Ereshkigal is the elder sister of Inanna. She represents the dark, cthonic side of the Eternal Feminine. While she is confined to Attalu, the realm of the dead, her power is felt in all realms. She is a Goddess who will have her due. Humans, men especially, ignore Ereshkigal at their peril. Those who do not know her, or pretend not to, are rootless and foolish.
Ereshkigal rules with her consort Nergal over Attalu and the seven Annunaki, dread judges of the Abyss.
Caves are especially fine places to invoke or commune with Ereshkigal, but any lonely place on a dark moon midnight is suitable.
(Irkalla) Queen of the Underworld, a chthonic goddess whose realm was the depths below the Inner Sea of Abzu. She was recognized as Guardian and Patroness of the Dark City. Together with her consort Nergal she rules this underworld, also called ‘the big land’, from which no-one returns.
One day Nergal was sent to Ereskigal from the heavens, with an offering of food. They proceeded to fall in love, and when Nergal had to leave, she threatened Anu that unless Nergal was send back to her, for ever, as a husband, she would revive the dead and send them back to earth, so that they would outnumber the living. Her minister Namtar had to go to heaven as her messenger, for Ereshkigal felt that she was already pregnant. He successfully relayed the message, for at last Nergal came storming down the stairs, broke down the seven gates and burst into the goddess’ palace straight into her passionate embrace.
Ereshkigal is dark and violent, as befits her role as goddess of the underworld. As ruler over the shades, Ereshkigal receives the mortuary offerings made to the dead. Often praised in hymns, in the Sumerian cosmogony she was carried off to the underworld after the separation of heaven and earth.
FROM: Avatars of the Goddess
ERESHKIGAL: Ereshkigal is the Sumerian mistress of death and ruler of ARALU, the “Land of No Return.” An ancient poem, “Hymn to the Locust-tree,” explains that “Ereshkigal had received the underworld as her share” of creation. It is a dry, dusty place beneath Abzu, the “sweet waters of the underground.” Aralu is a dimension of eternal darkness, a huge communal grave where languishing spirits eat dust and moan in sorrow. Another description from Sumerian myth states:
The pure Ereshkigal herself upon her throne,
The Annunake, the seven judges, pronounced judges, pronounce judgment before her,
They fastened their eyes upon her, they eyes of death.
At their word, the word which tortures the spirit…
The sick woman was turned into a corpse,
The corpse was hung from a stake.
One of the most complex ancient myths about the underworld involves the legend of Inanna (Ishtar in some translations), Ereshkigal’s sister, who makes a disastrous trip to the place of the dead. The beautiful Inanna, determined to shame her sister, decides to travel to the underworld to mock Ereshkigal and her lowly status as ruler of the damned. She dons her most glamorous clothes and finest jewelry and sets out for Aralu. Word quickly spreads to Ereshkigal that her sister is coming, charming everyone in her path.
Ereshkigal becomes jealous and orders her guards to seize a garment from Inanna at each of the seven gates she must pass through on the way to the depths of hell. Inanna does so, arriving naked and enraged at her sister’s throne. A heated argument erupts over the incident, and Ereshkigal has Inanna impaled on a hook, her her body quickly turns green and decays, much to Ereshkigal’s delight. The CHTHONIC deity displays her sister’s withered corpse as a trophy in the halls of Aralu.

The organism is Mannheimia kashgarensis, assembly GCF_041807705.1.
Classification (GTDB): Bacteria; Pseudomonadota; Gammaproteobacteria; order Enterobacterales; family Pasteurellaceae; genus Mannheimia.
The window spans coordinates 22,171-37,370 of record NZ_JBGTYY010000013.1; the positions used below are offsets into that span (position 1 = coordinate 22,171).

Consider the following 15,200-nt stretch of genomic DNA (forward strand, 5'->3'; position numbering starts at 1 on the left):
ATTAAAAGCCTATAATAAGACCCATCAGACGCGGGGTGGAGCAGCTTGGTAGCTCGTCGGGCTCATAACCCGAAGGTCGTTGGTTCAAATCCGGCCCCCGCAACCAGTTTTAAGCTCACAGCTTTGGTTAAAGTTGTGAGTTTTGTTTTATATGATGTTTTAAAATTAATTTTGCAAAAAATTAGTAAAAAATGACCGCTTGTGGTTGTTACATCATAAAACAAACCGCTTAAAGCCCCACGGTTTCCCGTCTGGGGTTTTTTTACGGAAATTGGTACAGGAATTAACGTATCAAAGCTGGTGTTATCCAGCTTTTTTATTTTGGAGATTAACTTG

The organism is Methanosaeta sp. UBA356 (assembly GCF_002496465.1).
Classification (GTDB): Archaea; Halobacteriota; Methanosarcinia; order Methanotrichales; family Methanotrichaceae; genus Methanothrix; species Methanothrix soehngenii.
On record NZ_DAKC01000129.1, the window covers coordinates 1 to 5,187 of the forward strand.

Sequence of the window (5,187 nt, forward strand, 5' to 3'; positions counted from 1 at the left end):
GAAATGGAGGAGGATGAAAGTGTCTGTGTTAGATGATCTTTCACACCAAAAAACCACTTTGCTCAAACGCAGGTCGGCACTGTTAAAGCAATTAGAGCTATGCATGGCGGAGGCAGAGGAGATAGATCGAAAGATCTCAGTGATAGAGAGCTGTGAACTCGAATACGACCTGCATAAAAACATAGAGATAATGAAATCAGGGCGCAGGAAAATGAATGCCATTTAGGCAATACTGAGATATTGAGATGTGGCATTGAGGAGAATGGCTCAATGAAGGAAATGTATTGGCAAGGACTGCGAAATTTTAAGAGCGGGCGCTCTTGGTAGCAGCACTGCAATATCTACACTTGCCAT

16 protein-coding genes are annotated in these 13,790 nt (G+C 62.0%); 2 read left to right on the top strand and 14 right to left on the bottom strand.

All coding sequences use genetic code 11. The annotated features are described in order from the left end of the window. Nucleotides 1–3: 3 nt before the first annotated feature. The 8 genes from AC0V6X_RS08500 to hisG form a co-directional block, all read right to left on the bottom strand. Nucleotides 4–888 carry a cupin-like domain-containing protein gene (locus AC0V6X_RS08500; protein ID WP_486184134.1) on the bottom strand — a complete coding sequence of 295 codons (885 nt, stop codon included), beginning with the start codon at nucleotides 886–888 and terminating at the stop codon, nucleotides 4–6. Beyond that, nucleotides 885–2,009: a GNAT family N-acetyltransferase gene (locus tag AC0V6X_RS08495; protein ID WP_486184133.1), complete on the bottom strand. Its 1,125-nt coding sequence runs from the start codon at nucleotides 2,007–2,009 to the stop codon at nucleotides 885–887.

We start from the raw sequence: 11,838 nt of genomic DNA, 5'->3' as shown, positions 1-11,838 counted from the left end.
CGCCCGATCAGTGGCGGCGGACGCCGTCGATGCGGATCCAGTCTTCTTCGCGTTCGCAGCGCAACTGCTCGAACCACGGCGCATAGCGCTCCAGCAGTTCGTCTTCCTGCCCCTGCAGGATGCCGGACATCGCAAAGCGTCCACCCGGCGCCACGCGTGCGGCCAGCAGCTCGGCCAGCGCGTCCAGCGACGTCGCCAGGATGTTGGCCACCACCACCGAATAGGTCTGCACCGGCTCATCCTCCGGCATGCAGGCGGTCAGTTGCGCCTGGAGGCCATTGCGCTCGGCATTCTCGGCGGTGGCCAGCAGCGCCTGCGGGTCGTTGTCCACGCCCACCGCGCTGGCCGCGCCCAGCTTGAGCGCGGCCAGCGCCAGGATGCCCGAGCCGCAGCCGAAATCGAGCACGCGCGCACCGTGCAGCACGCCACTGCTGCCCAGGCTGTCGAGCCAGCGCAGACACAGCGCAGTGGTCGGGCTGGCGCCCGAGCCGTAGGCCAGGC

Meanwhile, in the upper world, Inanna’s handmaid, who knows of the sisters’ feud, works for Inanna’s release. After intervention from a number of Sumerian deities, Ereshkigal reluctantly agrees to give up her sister’s corpse. The gods revive Inanna with water and the grass of life, but the judges of the dead will not let her leave the underworld until she finds a substitute to take her place in hell. Inanna agrees to send a replacement back to her sister’s kingdom.
A ghastly demon escort sees Inanna back to the land of the living. Upon her return, she discovers that her husband, Dumuzi, rather than mourning her loss, as been celebrating her absence with wine, women, and song. She immediately selects him as her substitute and sends him to Aralu to suffer in her place. Inanna eventually pities Dumuzi’s plight and works out an arrangement with Ereshkigal so that he has to stay in hell for only six months of the year.
Another legend tells how Ereshkigal used her wiles to trick NERGAL, a vain and lecherous warrior god, into taking up residence in the land of the dead. When Nergal ventures to the underworld to meet this legendary queen, Ereshkigal charms him into sharing her bed, knowing that this will seal his doom. After the seduction, the gods refuse to allow him to return to the upper world, so Nergal weds Ereskigal and becomes the king of the dead. Together the couple oversees the souls of those who have departed Aralu.
“The Encyclopedia of Hell.” Miriam Van Scott. St. Martin’s Press. ©1998
Ereškigal: Ereškigal, whose name can be translated ‘Queen of the Great Below’, is also known in Akkadian as Allatu. She is the goddess who rules the underworld, mother of the goddess Nungal and, by Enlil, of the god Namtar, who serves as her messenger and minister. Ereškigal’s first husband was the god Gugal-ana, whose name probably originally meant ‘canal inspector of An’ and who may therefore have been identical with Ennugi. In the Sumerian poem ‘Inana’s Descent to the Underworld’, Inana tries to gain entry to the underworld by claiming that she has come to attend the funeral rites of Gugal-ana, the ‘husband of my elder sister Ereškigal’. The son of Ereškigal and Gugal-ana was the god Ninazu. In another tradition, Ereškigal married the god Nergal, as related in the poem ‘Nergal and Ereškigal’.
Ereškigal lived in a palace located at Ganzir, the doorway to the underworld, protected by seven gates, all of which could be bolted and each of which was guarded by a porter.
“Gods, Demons, and Symbols of Ancient Mesopotamia. An Illustrated Dictionary.” Jeremy Black and Anthony Green. University of Texas Press, Austin. ©1992